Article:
Duke of Cambridge joins Sir Peter Jackson for WW1 film world premiere

The Oscar-winning director and his team restored First World War footage to tell the story of the conflict from the soldiers’ perspective.

WATCH: Peter Jackson surprised by royal arrival during interview with Forces News

The world premiere of 'They Shall Not Grow Old' has taken place in central London.

Oscar-winning director Peter Jackson and his team restored First World War footage to tell the story of the conflict from the soldiers’ perspective.

Using the latest technology and painstaking processes they added colour to the original black and white footage.

Sir Peter told Forces News before the screening: "I'm excited, actually.

"Normally I'd be nervous at times like this, but I actually just want to see the film again.

"I've only seen it once."

The Duke of Cambridge was in attendance, meeting Sir Peter and other staff involved in the production of the film before watching the documentary himself.

'They’re real people with all the nuances and subtleties of human beings'

The film's development started after the Imperial War Museum approached Peter and asked him if he could do something that hadn’t been done before with their first world war archive footage.

In an interview with RATED, the director said he was aware throughout the making of the film that he was getting an insight into what his Grandfather’s experience may have been like.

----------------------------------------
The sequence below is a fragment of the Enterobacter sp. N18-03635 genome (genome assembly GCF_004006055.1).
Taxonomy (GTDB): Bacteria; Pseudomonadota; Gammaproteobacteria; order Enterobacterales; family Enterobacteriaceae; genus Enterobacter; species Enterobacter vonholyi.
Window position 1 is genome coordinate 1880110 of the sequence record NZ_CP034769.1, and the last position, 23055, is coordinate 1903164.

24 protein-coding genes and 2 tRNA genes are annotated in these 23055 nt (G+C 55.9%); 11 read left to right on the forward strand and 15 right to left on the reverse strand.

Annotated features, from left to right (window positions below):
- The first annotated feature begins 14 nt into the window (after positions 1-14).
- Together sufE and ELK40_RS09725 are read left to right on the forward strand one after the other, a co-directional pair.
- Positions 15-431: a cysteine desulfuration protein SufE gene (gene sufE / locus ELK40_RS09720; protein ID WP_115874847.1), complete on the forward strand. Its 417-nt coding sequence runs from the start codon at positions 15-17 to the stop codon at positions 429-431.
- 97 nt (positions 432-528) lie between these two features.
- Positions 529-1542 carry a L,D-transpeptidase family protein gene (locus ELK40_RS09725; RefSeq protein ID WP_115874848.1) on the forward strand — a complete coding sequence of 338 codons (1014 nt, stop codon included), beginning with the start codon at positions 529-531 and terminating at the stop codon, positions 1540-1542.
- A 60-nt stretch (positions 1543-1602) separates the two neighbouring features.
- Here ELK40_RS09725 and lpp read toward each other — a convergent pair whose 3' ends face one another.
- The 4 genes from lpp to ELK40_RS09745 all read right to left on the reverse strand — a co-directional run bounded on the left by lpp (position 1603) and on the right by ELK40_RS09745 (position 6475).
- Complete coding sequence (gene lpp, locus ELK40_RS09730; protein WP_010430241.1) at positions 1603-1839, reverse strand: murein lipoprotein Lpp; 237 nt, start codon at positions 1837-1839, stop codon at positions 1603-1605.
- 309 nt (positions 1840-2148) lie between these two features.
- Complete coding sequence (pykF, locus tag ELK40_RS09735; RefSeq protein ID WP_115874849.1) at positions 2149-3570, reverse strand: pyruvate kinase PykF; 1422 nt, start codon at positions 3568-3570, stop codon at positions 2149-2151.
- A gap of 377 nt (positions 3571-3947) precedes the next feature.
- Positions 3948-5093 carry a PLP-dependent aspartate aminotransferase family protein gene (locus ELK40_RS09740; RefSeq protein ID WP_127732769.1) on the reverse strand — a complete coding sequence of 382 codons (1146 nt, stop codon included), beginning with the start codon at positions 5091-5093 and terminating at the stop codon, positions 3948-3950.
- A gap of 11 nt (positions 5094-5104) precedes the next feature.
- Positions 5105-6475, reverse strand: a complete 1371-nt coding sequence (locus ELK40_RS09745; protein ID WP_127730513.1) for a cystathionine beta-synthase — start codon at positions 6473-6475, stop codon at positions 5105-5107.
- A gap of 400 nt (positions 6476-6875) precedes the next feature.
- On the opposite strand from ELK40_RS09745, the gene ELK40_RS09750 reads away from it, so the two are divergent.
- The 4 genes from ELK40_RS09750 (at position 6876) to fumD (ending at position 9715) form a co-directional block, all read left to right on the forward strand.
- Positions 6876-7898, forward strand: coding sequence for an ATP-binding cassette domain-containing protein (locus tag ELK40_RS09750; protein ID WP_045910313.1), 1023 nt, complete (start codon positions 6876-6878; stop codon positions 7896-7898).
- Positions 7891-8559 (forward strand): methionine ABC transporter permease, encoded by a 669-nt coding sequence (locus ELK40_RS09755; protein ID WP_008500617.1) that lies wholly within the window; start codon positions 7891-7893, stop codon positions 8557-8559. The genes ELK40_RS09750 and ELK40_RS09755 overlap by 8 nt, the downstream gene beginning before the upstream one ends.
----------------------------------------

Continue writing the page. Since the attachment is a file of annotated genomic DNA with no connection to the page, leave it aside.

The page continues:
“As I was going through the footage I was acutely aware that this must have been how he [Sir Peter’s Grandfather] felt and these are the sort of sights that he was seeing.

They Shall Not Grow Old
The footage is transformed from black and white to colour (Picture: WingNut Films with Peter Jackson).

"There is a mine explosion in one of the shots, a big mine goes up and my Grandfather was about 100 yards on the other side of the mine at that exact moment, so I think, well I’m actually looking at something my grandfather saw, you know the same thing, I’m actually seeing what he saw 100 years ago.”

The director and his team at WingNut Films listened to over 600 hours of audio interviews from veterans of the First World War and watched over 100 hours of footage to make the film in 2D and 3D, focusing on the experiences of men rather than strategies of war.

Demand to watch the film has been high so new dates are being added for screenings at selected cinemas across the UK.